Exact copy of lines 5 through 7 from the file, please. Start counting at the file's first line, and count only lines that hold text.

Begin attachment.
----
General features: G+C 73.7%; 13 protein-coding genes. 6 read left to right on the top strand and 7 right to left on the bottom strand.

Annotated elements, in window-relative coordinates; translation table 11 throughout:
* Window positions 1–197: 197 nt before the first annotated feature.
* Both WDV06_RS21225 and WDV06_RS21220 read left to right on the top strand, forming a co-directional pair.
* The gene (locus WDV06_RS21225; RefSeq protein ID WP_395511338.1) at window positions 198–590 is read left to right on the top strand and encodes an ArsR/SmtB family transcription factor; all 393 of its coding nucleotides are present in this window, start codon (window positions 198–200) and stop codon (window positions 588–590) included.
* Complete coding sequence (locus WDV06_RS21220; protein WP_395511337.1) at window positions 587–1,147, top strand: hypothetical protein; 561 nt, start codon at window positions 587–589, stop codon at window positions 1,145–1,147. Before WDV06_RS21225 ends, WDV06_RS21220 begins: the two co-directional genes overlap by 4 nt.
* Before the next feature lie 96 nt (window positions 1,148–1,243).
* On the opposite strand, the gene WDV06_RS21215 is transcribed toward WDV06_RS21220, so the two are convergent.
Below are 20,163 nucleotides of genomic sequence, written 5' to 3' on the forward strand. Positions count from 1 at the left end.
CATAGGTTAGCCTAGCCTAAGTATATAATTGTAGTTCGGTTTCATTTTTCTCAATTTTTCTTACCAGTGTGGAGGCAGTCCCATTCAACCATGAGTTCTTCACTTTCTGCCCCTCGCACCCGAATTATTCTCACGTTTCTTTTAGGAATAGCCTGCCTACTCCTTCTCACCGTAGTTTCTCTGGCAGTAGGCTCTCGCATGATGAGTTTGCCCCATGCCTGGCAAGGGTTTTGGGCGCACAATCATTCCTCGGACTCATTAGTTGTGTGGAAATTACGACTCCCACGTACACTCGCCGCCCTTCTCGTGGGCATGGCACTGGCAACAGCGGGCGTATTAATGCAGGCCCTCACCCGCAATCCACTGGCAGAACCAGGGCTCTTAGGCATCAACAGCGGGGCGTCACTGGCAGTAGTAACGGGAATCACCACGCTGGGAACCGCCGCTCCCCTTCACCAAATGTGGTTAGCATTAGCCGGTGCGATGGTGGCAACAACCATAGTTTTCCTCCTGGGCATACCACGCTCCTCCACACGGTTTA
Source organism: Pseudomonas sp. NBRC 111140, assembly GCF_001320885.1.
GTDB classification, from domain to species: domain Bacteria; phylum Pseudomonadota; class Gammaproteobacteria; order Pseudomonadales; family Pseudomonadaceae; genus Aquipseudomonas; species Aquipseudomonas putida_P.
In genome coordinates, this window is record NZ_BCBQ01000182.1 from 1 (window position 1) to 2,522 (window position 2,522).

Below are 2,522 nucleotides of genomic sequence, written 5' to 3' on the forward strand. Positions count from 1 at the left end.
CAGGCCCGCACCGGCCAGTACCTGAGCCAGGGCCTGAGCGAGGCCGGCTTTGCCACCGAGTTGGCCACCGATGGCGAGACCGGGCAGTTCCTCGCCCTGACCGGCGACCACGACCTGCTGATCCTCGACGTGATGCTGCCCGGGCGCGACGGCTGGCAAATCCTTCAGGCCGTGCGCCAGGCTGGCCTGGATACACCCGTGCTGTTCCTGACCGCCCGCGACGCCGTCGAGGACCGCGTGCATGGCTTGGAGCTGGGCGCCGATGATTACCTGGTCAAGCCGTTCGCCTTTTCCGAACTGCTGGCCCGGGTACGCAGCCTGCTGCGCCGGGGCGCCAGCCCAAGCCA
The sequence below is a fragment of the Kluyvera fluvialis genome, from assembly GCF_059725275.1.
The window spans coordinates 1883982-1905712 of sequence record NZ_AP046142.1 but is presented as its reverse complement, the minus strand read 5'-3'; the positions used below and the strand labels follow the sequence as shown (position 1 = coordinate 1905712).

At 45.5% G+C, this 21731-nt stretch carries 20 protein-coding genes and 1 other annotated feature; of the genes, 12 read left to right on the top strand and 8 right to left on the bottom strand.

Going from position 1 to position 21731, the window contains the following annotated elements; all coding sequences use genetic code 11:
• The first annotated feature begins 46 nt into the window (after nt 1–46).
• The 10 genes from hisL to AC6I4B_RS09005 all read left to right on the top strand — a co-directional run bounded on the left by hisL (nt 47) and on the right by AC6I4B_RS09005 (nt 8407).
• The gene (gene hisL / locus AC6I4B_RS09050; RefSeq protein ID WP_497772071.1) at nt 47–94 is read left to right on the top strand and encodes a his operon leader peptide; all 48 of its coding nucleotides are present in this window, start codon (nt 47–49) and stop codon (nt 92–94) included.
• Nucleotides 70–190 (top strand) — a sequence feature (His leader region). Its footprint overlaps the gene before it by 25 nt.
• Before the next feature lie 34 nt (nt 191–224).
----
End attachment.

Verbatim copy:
* The gene (locus WDV06_RS21225; RefSeq protein ID WP_395511338.1) at window positions 198–590 is read left to right on the top strand and encodes an ArsR/SmtB family transcription factor; all 393 of its coding nucleotides are present in this window, start codon (window positions 198–200) and stop codon (window positions 588–590) included.
* Complete coding sequence (locus WDV06_RS21220; protein WP_395511337.1) at window positions 587–1,147, top strand: hypothetical protein; 561 nt, start codon at window positions 587–589, stop codon at window positions 1,145–1,147. Before WDV06_RS21225 ends, WDV06_RS21220 begins: the two co-directional genes overlap by 4 nt.
* Before the next feature lie 96 nt (window positions 1,148–1,243).